• First of all, could you please write in a concise way not exceding 1,500 characters because walls of texts are difficult to read drowning out much of their context. Thank you!! --23prootie 10:36, 9 December 2010 (UTC)Reply[reply]
      • Now, in dealing with your points:
      • Just because one person uses it does not guarantee it alive. Yaghan is a living language because at lest 1 person has it as their native language. If you grew up using Baybayin, then it's alive. However, if you learned Latin before Baybayin, essentially Baybayin is still dead. Kanzler31 00:36, 17 December 2010 (UTC)Reply[reply]
  • Strong oppose - Arguments above. Kanzler31 23:57, 28 November 2010 (UTC)Reply[reply]
Geez, no votes allowed.--10:36, 9 December 2010 (UTC)
There are blogs that use the script, and workshops are present in Manila and California.--23prootie 10:36, 9 December 2010 (UTC)Reply[reply]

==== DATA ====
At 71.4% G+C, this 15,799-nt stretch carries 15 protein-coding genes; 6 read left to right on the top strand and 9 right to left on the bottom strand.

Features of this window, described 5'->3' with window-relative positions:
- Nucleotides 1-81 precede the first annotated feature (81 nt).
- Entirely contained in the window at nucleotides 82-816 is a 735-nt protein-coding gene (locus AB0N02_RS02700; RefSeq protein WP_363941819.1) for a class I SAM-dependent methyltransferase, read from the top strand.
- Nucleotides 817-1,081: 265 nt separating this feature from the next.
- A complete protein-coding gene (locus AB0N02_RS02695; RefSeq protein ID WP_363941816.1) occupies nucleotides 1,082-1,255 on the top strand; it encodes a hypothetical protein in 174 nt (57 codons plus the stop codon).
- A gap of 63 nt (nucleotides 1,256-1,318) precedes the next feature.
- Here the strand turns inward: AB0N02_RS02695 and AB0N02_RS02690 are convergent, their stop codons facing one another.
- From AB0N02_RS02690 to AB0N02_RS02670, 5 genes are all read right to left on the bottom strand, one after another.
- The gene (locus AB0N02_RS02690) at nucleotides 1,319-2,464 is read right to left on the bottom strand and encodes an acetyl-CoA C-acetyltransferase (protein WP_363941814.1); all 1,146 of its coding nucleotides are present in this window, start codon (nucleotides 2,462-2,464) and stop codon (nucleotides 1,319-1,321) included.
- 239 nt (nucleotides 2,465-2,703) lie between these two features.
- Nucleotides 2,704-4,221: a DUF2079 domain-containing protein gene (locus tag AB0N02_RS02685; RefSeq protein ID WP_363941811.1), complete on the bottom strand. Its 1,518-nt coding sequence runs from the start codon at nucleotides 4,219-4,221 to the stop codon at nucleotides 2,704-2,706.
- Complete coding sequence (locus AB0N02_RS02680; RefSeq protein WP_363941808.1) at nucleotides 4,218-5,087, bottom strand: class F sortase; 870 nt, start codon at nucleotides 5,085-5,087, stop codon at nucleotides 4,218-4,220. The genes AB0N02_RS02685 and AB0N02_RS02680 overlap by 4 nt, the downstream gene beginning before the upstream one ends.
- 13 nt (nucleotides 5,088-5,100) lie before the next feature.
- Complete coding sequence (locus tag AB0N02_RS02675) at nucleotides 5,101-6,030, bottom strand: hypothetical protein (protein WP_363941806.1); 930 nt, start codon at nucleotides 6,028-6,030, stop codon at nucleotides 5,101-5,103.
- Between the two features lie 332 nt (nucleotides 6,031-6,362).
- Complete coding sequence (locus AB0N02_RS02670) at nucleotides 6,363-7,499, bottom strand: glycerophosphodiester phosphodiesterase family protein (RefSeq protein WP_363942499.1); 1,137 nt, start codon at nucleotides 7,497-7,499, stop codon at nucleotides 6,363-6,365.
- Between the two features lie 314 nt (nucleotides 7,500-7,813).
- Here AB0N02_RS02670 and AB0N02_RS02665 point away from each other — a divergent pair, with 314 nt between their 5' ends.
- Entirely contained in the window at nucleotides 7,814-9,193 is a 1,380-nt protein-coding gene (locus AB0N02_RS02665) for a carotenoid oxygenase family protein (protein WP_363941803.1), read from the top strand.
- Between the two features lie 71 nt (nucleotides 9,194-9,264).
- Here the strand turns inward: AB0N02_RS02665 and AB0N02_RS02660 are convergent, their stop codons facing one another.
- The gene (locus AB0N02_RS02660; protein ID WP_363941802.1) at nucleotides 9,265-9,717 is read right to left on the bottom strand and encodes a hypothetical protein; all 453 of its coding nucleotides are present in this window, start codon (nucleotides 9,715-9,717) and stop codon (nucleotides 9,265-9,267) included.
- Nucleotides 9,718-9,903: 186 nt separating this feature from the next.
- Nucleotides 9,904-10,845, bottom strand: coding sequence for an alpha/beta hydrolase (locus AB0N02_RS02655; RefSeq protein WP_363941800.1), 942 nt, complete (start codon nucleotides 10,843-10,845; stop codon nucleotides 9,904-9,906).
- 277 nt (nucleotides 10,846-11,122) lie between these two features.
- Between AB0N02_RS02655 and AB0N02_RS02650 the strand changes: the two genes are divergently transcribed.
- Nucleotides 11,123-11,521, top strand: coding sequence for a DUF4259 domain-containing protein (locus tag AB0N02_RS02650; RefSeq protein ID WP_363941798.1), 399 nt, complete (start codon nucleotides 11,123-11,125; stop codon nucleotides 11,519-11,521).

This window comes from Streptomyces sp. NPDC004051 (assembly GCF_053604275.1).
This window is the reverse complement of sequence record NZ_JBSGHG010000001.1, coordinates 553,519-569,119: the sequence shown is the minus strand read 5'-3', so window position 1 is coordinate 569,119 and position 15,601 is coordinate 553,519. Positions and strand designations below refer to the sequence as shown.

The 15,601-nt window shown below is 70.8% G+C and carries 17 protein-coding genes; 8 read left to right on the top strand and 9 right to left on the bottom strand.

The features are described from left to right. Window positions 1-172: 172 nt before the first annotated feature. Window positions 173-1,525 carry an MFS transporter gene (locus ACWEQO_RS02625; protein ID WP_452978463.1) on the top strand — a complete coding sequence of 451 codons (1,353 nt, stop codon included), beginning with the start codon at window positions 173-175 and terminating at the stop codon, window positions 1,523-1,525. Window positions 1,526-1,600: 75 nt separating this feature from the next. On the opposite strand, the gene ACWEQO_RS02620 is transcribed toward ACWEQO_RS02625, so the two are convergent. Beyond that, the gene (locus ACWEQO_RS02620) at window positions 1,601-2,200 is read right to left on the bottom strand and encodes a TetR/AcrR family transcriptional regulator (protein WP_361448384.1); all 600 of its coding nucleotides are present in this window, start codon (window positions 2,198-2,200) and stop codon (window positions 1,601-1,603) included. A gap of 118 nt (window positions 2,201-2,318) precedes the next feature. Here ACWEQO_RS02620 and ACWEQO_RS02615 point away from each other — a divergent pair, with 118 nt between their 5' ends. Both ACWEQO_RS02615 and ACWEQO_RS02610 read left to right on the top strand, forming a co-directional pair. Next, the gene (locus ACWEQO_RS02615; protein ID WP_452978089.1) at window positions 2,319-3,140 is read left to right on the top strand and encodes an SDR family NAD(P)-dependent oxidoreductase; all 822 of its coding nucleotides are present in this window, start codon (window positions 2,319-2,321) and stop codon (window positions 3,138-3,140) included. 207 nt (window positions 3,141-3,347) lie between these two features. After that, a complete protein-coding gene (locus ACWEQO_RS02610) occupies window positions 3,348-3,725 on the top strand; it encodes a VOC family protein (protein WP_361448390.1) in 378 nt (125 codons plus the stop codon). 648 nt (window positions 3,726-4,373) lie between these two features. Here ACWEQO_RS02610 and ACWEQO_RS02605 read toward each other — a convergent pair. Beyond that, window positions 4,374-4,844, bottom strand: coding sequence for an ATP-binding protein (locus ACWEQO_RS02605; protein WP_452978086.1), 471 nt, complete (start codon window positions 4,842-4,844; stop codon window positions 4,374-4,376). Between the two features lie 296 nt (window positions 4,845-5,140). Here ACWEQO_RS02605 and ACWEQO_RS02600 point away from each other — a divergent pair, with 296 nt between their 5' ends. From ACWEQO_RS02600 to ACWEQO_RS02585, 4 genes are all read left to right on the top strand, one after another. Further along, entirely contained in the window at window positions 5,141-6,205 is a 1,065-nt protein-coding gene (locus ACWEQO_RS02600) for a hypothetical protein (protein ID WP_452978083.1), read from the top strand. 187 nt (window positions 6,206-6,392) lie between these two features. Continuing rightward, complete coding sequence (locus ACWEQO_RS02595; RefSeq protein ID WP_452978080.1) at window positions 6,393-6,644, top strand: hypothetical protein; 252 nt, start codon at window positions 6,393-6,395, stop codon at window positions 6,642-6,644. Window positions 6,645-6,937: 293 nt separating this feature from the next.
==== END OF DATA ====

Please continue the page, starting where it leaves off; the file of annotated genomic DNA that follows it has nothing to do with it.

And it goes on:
Those are not practical forms of communications. Baybayin is currently used for artistic purposes and as a subject of academia, and not for practical forms of communications nor as a medium of written conversations and barely outside of specialist groups. Please take note that Wikimedia Foundation's goal is to spread free and open knowledge and the reason why they support various language projects is so that native speakers in those languages can have access to knowledge. There are no native "writers" of Baybayin and anyone who writes in Baybayin can read and write using the Latin script. Thus, having a Baybayin-script Wikipedia does not advance Wikimedia Foundation's goals at all. So, why should WMF spend resources in hosting a Tagalog Baybayin Wikipedia? --seav 06:59, 18 December 2010 (UTC)Reply[reply]